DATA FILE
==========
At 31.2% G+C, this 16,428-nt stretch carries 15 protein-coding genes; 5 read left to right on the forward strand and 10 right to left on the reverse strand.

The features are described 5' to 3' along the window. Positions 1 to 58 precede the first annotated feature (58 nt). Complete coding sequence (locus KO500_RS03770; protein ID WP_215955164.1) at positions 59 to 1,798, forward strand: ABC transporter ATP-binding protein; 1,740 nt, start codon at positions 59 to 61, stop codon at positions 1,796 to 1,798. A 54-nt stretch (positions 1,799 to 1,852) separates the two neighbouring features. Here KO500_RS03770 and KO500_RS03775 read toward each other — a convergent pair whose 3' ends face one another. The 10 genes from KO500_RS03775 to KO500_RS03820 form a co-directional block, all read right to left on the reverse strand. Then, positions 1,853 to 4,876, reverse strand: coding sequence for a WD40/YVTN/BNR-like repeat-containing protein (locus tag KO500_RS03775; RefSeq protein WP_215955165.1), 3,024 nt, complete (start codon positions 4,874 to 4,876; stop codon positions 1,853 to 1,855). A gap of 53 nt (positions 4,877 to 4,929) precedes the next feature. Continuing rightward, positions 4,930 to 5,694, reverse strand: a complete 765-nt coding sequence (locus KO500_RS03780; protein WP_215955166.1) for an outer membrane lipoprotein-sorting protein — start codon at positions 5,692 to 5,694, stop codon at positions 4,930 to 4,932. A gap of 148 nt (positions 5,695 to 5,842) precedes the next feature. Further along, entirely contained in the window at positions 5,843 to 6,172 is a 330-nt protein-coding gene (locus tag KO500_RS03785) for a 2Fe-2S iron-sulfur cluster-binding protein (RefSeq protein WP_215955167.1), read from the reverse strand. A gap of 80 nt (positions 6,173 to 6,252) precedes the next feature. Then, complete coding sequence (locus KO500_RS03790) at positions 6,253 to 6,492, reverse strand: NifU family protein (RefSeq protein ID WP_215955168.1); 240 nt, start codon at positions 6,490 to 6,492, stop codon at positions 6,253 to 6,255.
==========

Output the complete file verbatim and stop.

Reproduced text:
At 31.2% G+C, this 16,428-nt stretch carries 15 protein-coding genes; 5 read left to right on the forward strand and 10 right to left on the reverse strand.

The features are described 5' to 3' along the window. Positions 1 to 58 precede the first annotated feature (58 nt). Complete coding sequence (locus KO500_RS03770; protein ID WP_215955164.1) at positions 59 to 1,798, forward strand: ABC transporter ATP-binding protein; 1,740 nt, start codon at positions 59 to 61, stop codon at positions 1,796 to 1,798. A 54-nt stretch (positions 1,799 to 1,852) separates the two neighbouring features. Here KO500_RS03770 and KO500_RS03775 read toward each other — a convergent pair whose 3' ends face one another. The 10 genes from KO500_RS03775 to KO500_RS03820 form a co-directional block, all read right to left on the reverse strand. Then, positions 1,853 to 4,876, reverse strand: coding sequence for a WD40/YVTN/BNR-like repeat-containing protein (locus tag KO500_RS03775; RefSeq protein WP_215955165.1), 3,024 nt, complete (start codon positions 4,874 to 4,876; stop codon positions 1,853 to 1,855). A gap of 53 nt (positions 4,877 to 4,929) precedes the next feature. Continuing rightward, positions 4,930 to 5,694, reverse strand: a complete 765-nt coding sequence (locus KO500_RS03780; protein WP_215955166.1) for an outer membrane lipoprotein-sorting protein — start codon at positions 5,692 to 5,694, stop codon at positions 4,930 to 4,932. A gap of 148 nt (positions 5,695 to 5,842) precedes the next feature. Further along, entirely contained in the window at positions 5,843 to 6,172 is a 330-nt protein-coding gene (locus tag KO500_RS03785) for a 2Fe-2S iron-sulfur cluster-binding protein (RefSeq protein WP_215955167.1), read from the reverse strand. A gap of 80 nt (positions 6,173 to 6,252) precedes the next feature. Then, complete coding sequence (locus KO500_RS03790) at positions 6,253 to 6,492, reverse strand: NifU family protein (RefSeq protein ID WP_215955168.1); 240 nt, start codon at positions 6,490 to 6,492, stop codon at positions 6,253 to 6,255.